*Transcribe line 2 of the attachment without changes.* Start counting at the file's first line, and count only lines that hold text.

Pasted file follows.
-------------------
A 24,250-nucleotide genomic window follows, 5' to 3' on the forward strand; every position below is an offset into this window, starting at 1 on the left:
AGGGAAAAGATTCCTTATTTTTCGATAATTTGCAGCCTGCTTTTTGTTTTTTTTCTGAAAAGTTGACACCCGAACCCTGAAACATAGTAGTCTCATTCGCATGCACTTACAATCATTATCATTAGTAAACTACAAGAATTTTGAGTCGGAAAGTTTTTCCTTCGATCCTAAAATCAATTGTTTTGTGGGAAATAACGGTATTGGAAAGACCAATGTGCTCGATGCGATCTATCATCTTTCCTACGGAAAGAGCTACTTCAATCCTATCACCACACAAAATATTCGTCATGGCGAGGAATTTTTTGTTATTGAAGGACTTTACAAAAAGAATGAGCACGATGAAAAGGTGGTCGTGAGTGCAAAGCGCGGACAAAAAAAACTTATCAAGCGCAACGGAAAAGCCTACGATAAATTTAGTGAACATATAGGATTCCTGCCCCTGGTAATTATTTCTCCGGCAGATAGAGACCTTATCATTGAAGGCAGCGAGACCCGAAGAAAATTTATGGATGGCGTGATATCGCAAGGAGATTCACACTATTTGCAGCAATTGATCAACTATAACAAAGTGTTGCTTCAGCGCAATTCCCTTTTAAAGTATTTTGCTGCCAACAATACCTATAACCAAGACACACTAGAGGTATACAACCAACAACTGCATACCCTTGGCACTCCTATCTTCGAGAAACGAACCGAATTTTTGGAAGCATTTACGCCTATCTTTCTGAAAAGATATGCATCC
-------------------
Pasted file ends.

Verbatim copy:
AGGGAAAAGATTCCTTATTTTTCGATAATTTGCAGCCTGCTTTTTGTTTTTTTTCTGAAAAGTTGACACCCGAACCCTGAAACATAGTAGTCTCATTCGCATGCACTTACAATCATTATCATTAGTAAACTACAAGAATTTTGAGTCGGAAAGTTTTTCCTTCGATCCTAAAATCAATTGTTTTGTGGGAAATAACGGTATTGGAAAGACCAATGTGCTCGATGCGATCTATCATCTTTCCTACGGAAAGAGCTACTTCAATCCTATCACCACACAAAATATTCGTCATGGCGAGGAATTTTTTGTTATTGAAGGACTTTACAAAAAGAATGAGCACGATGAAAAGGTGGTCGTGAGTGCAAAGCGCGGACAAAAAAAACTTATCAAGCGCAACGGAAAAGCCTACGATAAATTTAGTGAACATATAGGATTCCTGCCCCTGGTAATTATTTCTCCGGCAGATAGAGACCTTATCATTGAAGGCAGCGAGACCCGAAGAAAATTTATGGATGGCGTGATATCGCAAGGAGATTCACACTATTTGCAGCAATTGATCAACTATAACAAAGTGTTGCTTCAGCGCAATTCCCTTTTAAAGTATTTTGCTGCCAACAATACCTATAACCAAGACACACTAGAGGTATACAACCAACAACTGCATACCCTTGGCACTCCTATCTTCGAGAAACGAACCGAATTTTTGGAAGCATTTACGCCTATCTTTCTGAAAAGATATGCATCC